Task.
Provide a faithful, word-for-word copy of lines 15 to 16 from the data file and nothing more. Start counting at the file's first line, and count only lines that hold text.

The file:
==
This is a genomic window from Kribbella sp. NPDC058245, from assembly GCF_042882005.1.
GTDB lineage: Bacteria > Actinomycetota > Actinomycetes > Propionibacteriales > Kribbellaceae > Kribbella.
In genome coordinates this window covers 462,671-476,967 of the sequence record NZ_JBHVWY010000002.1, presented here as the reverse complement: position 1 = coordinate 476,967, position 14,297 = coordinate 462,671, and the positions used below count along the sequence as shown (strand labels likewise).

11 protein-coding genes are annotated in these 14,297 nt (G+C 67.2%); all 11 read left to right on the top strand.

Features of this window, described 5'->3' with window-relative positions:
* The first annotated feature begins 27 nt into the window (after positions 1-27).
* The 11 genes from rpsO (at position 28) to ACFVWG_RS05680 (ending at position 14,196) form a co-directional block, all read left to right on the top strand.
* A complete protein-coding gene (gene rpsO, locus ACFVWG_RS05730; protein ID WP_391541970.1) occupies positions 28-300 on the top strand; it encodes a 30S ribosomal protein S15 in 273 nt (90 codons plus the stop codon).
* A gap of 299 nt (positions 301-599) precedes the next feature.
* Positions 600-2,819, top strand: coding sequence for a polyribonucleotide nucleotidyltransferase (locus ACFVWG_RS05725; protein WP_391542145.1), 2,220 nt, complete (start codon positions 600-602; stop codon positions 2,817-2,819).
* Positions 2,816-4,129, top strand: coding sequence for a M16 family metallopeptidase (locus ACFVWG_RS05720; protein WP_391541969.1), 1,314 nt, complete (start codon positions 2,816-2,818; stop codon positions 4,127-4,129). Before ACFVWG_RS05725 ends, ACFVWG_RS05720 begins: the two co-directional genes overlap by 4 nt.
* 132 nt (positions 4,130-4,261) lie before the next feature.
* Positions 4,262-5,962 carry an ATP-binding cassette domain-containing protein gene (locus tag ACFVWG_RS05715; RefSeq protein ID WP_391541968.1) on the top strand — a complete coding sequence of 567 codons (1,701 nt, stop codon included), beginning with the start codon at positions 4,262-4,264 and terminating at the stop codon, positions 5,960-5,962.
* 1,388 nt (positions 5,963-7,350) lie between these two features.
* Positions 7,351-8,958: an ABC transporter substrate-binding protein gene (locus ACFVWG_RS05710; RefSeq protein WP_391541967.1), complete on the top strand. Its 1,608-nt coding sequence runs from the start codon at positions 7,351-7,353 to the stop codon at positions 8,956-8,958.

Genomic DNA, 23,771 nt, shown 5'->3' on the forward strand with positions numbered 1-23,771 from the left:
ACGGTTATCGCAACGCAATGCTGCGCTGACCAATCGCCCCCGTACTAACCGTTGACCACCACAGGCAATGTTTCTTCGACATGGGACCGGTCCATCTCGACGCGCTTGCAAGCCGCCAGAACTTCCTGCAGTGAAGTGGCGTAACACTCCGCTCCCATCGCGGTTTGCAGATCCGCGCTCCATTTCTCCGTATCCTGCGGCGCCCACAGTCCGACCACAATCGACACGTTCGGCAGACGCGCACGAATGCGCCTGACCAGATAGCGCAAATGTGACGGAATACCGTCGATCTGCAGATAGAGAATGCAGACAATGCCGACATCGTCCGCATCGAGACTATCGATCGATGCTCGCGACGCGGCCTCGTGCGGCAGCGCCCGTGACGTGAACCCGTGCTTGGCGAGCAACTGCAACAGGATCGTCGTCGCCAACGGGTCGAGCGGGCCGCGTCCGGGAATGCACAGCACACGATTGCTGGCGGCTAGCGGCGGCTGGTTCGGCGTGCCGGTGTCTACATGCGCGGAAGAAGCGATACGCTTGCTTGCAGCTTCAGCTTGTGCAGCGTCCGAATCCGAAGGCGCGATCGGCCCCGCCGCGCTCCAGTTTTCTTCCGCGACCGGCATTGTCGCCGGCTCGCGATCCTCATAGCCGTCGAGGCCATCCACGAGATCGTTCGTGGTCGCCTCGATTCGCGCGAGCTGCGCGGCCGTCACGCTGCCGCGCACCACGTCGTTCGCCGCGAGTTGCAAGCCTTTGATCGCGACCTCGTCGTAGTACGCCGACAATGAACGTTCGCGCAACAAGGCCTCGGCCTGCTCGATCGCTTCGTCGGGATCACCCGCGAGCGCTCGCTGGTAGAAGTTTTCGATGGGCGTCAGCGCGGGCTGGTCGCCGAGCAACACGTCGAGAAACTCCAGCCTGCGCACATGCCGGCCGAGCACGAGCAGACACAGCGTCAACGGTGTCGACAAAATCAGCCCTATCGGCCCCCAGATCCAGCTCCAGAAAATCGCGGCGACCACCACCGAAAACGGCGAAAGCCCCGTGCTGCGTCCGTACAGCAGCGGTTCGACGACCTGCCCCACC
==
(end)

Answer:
* Positions 7,351-8,958: an ABC transporter substrate-binding protein gene (locus ACFVWG_RS05710; RefSeq protein WP_391541967.1), complete on the top strand. Its 1,608-nt coding sequence runs from the start codon at positions 7,351-7,353 to the stop codon at positions 8,956-8,958.

Genomic DNA, 23,771 nt, shown 5'->3' on the forward strand with positions numbered 1-23,771 from the left: